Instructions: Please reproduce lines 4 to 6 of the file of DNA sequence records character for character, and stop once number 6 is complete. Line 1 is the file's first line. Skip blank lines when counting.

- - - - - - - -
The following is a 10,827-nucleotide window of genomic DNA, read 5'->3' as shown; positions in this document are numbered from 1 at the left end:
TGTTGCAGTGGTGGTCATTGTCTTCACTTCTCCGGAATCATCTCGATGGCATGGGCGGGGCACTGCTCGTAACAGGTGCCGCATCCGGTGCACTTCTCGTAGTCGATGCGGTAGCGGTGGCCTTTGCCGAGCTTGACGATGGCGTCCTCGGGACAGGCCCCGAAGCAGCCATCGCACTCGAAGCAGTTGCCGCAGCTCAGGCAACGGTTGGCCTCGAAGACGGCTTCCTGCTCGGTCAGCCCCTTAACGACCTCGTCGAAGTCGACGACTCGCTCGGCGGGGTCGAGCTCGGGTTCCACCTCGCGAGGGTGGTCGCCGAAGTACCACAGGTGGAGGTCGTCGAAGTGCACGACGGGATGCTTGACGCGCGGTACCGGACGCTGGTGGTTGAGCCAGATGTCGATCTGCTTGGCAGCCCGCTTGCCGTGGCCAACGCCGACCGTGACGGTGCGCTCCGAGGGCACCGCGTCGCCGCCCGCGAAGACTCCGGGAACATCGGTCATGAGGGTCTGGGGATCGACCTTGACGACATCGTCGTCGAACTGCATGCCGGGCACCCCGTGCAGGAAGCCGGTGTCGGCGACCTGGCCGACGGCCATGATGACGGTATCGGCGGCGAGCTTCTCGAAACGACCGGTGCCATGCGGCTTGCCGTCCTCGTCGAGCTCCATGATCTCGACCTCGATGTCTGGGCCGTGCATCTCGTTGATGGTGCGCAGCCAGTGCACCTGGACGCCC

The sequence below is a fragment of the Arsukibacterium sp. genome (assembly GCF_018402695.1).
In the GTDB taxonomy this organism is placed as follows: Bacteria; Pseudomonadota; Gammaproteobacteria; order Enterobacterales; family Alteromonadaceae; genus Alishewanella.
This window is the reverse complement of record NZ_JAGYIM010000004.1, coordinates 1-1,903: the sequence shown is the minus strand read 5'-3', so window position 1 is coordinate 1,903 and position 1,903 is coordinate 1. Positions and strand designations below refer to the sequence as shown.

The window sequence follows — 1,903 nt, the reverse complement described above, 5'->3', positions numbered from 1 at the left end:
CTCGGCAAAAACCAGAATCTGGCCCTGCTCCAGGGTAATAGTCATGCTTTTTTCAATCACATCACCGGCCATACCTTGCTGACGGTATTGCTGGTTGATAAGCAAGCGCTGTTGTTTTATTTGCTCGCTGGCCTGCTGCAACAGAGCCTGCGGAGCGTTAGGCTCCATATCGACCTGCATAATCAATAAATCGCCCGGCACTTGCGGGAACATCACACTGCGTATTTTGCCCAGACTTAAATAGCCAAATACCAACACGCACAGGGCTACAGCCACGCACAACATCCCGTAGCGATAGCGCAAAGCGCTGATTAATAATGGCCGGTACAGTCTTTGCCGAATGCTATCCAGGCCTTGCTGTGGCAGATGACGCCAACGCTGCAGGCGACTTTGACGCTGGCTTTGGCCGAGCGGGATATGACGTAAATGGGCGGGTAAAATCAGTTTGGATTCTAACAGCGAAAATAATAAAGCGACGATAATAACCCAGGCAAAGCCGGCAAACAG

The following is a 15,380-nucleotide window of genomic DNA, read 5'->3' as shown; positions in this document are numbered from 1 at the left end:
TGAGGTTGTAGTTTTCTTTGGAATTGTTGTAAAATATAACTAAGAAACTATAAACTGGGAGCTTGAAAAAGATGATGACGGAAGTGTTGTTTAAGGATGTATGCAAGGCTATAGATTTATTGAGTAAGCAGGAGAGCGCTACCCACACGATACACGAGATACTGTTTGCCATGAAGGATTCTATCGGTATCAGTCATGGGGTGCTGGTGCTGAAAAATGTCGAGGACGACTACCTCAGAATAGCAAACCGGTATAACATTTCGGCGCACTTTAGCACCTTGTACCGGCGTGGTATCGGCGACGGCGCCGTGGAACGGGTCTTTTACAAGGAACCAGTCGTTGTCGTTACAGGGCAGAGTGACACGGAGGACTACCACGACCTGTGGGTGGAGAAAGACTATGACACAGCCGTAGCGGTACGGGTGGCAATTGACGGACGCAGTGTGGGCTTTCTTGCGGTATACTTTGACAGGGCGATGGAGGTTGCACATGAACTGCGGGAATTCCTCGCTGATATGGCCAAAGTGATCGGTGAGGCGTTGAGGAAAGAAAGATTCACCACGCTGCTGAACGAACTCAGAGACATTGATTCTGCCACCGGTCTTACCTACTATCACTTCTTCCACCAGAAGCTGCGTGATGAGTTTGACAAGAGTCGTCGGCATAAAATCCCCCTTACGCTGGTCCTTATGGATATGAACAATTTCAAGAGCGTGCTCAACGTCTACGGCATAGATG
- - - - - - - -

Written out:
In the GTDB taxonomy this organism is placed as follows: Bacteria; Pseudomonadota; Gammaproteobacteria; order Enterobacterales; family Alteromonadaceae; genus Alishewanella.
This window is the reverse complement of record NZ_JAGYIM010000004.1, coordinates 1-1,903: the sequence shown is the minus strand read 5'-3', so window position 1 is coordinate 1,903 and position 1,903 is coordinate 1. Positions and strand designations below refer to the sequence as shown.

The window sequence follows — 1,903 nt, the reverse complement described above, 5'->3', positions numbered from 1 at the left end: